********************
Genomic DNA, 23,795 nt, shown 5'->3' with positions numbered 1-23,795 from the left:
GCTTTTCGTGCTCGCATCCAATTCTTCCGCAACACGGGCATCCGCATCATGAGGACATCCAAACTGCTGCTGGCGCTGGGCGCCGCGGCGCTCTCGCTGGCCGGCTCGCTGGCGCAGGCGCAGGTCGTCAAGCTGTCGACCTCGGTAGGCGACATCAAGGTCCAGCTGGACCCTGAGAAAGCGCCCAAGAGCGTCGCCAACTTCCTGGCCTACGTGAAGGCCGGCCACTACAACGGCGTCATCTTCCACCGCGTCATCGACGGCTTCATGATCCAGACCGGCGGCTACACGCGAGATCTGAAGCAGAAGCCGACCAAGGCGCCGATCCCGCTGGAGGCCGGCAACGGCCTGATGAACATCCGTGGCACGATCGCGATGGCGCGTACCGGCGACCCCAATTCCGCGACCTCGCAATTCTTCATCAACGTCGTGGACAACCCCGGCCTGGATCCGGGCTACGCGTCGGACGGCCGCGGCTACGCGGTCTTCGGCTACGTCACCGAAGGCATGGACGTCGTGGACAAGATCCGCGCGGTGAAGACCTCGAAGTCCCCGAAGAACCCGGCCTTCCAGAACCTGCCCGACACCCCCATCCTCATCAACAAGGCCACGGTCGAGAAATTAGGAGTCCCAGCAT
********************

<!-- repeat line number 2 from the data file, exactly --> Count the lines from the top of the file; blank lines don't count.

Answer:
GCTTTTCGTGCTCGCATCCAATTCTTCCGCAACACGGGCATCCGCATCATGAGGACATCCAAACTGCTGCTGGCGCTGGGCGCCGCGGCGCTCTCGCTGGCCGGCTCGCTGGCGCAGGCGCAGGTCGTCAAGCTGTCGACCTCGGTAGGCGACATCAAGGTCCAGCTGGACCCTGAGAAAGCGCCCAAGAGCGTCGCCAACTTCCTGGCCTACGTGAAGGCCGGCCACTACAACGGCGTCATCTTCCACCGCGTCATCGACGGCTTCATGATCCAGACCGGCGGCTACACGCGAGATCTGAAGCAGAAGCCGACCAAGGCGCCGATCCCGCTGGAGGCCGGCAACGGCCTGATGAACATCCGTGGCACGATCGCGATGGCGCGTACCGGCGACCCCAATTCCGCGACCTCGCAATTCTTCATCAACGTCGTGGACAACCCCGGCCTGGATCCGGGCTACGCGTCGGACGGCCGCGGCTACGCGGTCTTCGGCTACGTCACCGAAGGCATGGACGTCGTGGACAAGATCCGCGCGGTGAAGACCTCGAAGTCCCCGAAGAACCCGGCCTTCCAGAACCTGCCCGACACCCCCATCCTCATCAACAAGGCCACGGTCGAGAAATTAGGAGTCCCAGCAT